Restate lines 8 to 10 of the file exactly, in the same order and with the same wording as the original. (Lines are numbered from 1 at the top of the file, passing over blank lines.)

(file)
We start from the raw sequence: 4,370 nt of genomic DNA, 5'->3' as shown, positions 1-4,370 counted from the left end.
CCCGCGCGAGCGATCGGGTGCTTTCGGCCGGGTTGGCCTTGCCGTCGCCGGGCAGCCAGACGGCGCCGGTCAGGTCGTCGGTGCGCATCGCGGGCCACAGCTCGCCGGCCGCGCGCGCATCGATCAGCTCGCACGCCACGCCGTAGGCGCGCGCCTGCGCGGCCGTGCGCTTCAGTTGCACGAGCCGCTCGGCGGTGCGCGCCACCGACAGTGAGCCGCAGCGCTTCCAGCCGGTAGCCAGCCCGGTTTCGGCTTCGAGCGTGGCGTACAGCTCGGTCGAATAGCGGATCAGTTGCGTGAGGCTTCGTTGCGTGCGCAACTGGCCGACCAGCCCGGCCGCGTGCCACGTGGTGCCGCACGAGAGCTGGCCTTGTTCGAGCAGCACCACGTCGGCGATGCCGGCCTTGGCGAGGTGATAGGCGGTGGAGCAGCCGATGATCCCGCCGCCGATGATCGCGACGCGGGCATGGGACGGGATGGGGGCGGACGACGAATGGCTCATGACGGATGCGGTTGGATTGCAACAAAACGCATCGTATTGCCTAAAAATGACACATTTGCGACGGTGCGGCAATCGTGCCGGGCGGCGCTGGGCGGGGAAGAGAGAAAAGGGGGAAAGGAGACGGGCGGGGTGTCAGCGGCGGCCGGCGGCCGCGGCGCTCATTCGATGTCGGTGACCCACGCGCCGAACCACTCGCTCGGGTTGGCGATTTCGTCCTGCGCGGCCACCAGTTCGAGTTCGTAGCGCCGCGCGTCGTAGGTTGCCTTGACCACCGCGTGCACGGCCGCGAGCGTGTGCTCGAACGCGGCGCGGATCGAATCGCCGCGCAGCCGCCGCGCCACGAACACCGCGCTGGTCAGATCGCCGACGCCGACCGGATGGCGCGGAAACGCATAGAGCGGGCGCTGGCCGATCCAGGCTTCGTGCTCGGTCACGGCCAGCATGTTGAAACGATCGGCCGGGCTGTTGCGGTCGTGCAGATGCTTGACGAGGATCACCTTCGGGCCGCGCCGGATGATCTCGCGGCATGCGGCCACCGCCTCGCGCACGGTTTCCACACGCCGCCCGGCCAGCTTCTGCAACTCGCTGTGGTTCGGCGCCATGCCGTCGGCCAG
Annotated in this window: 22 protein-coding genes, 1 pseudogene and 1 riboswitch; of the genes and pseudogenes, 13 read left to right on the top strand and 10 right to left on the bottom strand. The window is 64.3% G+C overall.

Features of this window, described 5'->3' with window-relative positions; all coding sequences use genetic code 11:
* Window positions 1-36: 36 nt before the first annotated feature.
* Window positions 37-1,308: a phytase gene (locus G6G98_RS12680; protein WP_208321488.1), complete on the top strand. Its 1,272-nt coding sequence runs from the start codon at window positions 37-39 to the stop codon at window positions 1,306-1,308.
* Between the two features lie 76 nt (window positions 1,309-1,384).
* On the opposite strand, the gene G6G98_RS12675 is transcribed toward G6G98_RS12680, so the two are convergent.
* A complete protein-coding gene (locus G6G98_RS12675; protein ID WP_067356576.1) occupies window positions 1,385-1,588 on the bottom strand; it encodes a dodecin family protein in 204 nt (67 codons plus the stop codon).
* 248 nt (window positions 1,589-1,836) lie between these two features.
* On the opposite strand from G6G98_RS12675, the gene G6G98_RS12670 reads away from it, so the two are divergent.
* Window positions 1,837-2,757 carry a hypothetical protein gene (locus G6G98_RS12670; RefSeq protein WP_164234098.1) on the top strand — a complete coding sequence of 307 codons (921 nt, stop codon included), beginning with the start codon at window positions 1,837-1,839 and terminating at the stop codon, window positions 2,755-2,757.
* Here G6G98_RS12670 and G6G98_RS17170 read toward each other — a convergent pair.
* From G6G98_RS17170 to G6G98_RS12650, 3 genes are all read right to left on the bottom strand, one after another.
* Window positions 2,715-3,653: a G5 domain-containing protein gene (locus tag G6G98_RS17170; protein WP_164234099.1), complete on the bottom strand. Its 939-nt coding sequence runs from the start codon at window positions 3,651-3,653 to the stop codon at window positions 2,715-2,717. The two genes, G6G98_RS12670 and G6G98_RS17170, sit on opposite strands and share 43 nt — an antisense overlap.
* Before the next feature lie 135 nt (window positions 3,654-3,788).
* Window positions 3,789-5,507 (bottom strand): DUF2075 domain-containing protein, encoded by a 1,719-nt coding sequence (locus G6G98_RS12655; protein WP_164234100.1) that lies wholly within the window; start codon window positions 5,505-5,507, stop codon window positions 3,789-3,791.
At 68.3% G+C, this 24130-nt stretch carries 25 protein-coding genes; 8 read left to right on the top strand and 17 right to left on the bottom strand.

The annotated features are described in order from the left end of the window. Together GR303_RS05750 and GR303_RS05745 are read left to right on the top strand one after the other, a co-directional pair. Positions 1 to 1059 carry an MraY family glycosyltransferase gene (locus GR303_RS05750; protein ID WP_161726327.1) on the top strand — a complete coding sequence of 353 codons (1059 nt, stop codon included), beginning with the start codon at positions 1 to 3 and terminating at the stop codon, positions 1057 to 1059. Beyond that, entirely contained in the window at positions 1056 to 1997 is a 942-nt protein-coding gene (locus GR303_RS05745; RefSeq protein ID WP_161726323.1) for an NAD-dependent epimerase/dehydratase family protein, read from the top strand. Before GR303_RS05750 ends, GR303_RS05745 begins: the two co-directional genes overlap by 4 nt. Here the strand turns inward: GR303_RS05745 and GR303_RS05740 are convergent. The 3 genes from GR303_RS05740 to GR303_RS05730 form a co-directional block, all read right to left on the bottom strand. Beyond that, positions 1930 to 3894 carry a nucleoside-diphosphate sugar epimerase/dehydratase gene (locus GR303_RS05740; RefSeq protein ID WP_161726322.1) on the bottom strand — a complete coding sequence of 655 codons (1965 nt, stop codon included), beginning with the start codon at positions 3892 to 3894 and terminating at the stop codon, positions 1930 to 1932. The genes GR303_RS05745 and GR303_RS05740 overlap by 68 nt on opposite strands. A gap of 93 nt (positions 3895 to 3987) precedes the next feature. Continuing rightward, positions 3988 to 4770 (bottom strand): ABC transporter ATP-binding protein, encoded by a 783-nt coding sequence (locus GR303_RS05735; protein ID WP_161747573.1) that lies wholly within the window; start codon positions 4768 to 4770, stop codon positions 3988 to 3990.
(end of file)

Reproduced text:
* On the opposite strand, the gene G6G98_RS12675 is transcribed toward G6G98_RS12680, so the two are convergent.
* A complete protein-coding gene (locus G6G98_RS12675; protein ID WP_067356576.1) occupies window positions 1,385-1,588 on the bottom strand; it encodes a dodecin family protein in 204 nt (67 codons plus the stop codon).
* 248 nt (window positions 1,589-1,836) lie between these two features.